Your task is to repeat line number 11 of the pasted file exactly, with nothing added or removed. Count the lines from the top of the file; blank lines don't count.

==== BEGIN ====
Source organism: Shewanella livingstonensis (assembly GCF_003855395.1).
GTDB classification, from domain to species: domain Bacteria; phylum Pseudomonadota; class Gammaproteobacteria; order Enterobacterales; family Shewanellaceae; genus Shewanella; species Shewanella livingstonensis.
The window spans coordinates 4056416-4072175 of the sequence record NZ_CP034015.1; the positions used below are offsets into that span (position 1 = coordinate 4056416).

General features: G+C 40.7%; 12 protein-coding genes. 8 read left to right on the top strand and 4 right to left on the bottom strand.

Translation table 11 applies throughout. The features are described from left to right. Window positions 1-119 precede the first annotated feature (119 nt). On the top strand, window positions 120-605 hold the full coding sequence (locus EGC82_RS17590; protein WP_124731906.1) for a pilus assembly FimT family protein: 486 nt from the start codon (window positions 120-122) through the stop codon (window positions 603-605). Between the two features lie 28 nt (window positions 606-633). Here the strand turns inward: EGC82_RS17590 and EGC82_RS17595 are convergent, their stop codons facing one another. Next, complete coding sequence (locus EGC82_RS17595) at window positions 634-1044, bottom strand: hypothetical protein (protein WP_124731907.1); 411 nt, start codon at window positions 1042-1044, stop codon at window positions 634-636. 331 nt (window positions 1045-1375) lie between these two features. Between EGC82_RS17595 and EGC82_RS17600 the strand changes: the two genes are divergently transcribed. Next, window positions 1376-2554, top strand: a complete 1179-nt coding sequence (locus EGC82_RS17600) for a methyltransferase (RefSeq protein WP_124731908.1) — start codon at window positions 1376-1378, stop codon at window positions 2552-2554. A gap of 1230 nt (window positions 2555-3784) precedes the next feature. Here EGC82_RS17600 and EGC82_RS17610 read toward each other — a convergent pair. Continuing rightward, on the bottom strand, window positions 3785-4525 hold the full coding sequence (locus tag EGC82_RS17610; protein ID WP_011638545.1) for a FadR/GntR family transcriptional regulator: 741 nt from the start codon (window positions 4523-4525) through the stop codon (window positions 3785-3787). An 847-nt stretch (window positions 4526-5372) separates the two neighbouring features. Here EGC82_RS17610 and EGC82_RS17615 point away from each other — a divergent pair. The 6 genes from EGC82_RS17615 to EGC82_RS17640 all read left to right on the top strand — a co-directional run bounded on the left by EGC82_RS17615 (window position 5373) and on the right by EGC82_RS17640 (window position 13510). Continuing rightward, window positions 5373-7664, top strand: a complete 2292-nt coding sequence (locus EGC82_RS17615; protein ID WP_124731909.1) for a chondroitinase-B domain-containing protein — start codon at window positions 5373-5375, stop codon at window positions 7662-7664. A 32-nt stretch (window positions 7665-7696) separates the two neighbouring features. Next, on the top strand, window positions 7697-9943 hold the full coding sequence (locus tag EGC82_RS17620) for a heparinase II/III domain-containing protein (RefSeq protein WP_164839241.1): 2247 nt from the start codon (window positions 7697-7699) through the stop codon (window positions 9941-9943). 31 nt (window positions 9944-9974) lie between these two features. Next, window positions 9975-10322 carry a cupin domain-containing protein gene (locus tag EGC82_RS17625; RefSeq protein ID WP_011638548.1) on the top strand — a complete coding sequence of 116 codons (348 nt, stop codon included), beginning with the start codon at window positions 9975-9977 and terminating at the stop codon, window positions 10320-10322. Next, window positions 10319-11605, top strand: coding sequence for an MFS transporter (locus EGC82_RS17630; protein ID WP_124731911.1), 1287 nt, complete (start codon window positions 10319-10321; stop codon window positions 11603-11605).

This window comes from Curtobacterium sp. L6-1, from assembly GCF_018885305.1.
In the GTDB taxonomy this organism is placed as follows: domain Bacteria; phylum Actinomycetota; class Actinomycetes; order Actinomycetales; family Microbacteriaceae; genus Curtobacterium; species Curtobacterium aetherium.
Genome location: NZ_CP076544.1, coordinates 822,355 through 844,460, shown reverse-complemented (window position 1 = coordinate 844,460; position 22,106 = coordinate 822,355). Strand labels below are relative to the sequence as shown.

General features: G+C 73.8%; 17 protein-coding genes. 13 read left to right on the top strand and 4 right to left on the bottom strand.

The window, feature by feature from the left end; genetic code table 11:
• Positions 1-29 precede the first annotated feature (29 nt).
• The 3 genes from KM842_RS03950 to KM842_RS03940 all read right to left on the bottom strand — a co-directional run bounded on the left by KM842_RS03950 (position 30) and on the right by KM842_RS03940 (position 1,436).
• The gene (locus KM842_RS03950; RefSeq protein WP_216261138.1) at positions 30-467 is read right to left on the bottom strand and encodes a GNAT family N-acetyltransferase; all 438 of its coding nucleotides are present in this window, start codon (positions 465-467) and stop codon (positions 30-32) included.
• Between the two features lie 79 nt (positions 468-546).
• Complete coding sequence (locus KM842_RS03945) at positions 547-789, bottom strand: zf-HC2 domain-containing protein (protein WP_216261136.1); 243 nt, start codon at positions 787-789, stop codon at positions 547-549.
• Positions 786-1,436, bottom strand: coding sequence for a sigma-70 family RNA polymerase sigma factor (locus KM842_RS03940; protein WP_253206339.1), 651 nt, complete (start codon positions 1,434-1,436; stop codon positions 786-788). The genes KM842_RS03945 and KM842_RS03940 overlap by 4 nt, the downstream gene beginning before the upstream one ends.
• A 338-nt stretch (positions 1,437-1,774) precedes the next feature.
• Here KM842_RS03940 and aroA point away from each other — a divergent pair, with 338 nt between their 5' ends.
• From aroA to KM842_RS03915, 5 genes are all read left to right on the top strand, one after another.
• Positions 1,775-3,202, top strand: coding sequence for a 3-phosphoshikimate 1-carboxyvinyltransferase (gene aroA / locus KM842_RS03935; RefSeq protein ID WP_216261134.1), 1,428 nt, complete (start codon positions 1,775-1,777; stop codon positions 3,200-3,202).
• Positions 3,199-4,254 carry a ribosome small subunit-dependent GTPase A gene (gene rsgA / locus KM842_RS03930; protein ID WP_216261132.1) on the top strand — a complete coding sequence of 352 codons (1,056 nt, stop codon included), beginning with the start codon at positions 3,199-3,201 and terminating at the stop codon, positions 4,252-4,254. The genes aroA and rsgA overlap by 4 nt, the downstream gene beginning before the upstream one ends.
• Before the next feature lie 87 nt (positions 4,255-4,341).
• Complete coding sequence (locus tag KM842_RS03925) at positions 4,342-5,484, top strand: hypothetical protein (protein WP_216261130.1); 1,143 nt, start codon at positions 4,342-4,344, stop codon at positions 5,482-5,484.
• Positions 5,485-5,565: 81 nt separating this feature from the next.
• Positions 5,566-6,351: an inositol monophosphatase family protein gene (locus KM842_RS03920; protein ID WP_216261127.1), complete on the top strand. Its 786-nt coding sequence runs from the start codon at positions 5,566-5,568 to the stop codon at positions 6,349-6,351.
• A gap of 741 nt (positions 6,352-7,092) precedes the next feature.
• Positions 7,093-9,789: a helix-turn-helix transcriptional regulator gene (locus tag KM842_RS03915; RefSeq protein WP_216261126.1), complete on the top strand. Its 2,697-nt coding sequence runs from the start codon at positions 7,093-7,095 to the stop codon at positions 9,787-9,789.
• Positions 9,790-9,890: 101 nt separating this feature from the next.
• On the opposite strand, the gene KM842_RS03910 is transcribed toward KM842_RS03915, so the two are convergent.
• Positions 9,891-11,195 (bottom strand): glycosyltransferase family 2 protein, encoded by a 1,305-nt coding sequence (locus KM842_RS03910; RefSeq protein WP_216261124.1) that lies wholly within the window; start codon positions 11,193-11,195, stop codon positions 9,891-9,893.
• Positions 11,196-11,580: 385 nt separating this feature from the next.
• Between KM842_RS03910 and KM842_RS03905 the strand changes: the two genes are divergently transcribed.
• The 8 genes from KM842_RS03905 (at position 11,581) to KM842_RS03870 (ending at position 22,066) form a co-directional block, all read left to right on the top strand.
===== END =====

• Positions 1-29 precede the first annotated feature (29 nt).